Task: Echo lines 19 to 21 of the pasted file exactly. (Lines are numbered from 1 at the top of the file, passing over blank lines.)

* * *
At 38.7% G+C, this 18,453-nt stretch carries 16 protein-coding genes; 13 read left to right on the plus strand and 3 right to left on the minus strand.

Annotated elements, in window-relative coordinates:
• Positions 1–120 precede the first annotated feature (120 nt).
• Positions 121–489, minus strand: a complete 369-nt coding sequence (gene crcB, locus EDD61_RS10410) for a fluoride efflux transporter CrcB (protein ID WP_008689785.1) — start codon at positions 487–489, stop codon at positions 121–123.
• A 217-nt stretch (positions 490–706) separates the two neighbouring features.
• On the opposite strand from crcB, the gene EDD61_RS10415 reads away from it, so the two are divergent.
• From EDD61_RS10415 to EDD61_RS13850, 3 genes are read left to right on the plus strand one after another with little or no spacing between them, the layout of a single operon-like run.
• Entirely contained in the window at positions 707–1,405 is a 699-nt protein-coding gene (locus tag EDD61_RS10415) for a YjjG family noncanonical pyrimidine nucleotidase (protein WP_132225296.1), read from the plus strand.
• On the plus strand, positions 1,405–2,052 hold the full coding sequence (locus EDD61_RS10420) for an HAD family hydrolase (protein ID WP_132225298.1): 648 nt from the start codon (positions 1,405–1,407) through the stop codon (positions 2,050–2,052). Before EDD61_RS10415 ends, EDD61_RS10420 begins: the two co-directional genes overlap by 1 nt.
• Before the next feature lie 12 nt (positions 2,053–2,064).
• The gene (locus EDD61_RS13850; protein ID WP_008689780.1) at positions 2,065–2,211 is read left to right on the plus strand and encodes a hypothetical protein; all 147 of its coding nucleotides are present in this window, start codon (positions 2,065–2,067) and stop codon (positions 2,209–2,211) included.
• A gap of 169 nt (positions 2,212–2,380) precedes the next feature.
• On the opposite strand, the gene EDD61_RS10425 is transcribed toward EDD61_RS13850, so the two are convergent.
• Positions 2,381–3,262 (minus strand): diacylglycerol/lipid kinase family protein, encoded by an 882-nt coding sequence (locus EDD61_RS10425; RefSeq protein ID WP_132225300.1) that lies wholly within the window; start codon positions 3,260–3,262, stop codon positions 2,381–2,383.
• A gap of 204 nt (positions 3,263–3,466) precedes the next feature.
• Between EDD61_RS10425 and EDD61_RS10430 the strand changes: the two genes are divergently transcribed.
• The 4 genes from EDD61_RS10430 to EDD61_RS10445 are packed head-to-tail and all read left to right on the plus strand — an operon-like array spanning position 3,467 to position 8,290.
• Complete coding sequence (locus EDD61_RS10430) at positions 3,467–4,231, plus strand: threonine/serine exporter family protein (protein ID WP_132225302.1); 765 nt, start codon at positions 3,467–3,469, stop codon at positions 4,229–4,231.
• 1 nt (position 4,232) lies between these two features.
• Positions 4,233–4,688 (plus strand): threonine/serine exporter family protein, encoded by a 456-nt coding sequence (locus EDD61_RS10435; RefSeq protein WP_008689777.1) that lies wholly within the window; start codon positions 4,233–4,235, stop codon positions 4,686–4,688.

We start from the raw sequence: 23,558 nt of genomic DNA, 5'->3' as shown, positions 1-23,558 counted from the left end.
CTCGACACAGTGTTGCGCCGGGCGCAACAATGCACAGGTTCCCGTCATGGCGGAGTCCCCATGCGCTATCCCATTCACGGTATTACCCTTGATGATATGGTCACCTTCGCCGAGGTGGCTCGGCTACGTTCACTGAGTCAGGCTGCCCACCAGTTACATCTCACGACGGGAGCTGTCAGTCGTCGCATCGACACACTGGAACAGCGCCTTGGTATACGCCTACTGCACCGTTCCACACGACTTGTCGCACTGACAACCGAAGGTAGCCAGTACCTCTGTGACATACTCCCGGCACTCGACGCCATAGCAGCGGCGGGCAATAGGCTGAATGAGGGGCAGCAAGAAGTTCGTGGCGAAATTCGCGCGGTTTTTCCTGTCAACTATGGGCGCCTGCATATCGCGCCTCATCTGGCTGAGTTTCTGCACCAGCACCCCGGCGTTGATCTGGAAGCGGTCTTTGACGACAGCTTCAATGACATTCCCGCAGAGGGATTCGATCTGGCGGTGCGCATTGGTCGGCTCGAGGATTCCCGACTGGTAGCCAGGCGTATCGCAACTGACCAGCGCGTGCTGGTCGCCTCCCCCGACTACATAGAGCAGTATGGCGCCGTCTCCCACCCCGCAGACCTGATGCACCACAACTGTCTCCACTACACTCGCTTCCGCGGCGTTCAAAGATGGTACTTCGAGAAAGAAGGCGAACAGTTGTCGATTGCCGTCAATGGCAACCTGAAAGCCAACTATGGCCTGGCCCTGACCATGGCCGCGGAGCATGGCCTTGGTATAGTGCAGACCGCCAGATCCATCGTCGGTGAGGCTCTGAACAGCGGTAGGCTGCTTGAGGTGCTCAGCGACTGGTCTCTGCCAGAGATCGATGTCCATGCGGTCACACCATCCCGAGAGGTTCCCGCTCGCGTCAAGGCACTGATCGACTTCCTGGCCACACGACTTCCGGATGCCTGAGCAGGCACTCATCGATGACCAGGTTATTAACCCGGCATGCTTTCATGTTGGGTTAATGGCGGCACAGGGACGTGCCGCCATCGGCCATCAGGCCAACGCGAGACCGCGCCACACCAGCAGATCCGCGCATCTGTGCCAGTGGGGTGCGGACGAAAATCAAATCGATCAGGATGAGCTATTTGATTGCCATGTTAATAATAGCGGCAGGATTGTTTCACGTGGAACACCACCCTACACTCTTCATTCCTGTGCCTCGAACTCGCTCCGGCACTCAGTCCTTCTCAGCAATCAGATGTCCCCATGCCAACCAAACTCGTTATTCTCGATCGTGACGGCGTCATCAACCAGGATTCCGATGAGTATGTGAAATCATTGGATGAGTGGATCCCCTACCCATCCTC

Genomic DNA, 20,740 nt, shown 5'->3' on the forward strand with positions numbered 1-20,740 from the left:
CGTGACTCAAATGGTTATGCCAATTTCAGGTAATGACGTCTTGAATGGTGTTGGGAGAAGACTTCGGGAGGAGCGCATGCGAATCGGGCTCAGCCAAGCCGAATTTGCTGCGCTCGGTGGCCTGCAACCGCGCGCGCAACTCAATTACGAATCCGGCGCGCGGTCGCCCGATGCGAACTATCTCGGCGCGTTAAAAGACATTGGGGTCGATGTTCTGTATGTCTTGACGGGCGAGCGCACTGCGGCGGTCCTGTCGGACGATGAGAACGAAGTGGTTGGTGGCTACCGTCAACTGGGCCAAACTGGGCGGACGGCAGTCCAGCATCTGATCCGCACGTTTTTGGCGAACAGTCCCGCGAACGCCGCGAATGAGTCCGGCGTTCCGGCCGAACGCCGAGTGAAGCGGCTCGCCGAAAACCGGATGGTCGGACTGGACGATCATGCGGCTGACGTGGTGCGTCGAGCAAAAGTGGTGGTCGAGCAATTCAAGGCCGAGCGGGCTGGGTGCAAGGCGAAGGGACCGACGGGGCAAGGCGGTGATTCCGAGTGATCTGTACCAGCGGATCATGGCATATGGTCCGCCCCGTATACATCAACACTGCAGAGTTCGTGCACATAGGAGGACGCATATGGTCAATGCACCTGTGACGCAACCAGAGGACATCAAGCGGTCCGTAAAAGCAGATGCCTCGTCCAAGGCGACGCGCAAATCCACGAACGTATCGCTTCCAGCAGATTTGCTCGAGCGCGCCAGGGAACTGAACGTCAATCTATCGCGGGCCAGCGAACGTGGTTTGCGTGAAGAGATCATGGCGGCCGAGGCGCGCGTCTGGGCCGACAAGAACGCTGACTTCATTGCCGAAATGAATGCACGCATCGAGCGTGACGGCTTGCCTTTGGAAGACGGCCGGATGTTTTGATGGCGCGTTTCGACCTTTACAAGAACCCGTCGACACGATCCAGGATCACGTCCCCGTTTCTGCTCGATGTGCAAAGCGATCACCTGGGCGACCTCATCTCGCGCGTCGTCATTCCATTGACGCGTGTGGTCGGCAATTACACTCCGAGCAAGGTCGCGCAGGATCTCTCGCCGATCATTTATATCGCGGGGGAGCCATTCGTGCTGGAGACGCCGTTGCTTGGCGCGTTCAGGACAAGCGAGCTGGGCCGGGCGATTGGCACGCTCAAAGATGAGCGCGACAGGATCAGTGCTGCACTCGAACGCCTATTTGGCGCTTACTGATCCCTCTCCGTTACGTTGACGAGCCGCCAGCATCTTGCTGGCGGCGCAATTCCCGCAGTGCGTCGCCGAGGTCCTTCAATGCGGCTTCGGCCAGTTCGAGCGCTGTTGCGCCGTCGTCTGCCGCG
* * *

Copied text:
• 1 nt (position 4,232) lies between these two features.
• Positions 4,233–4,688 (plus strand): threonine/serine exporter family protein, encoded by a 456-nt coding sequence (locus EDD61_RS10435; RefSeq protein WP_008689777.1) that lies wholly within the window; start codon positions 4,233–4,235, stop codon positions 4,686–4,688.

We start from the raw sequence: 23,558 nt of genomic DNA, 5'->3' as shown, positions 1-23,558 counted from the left end.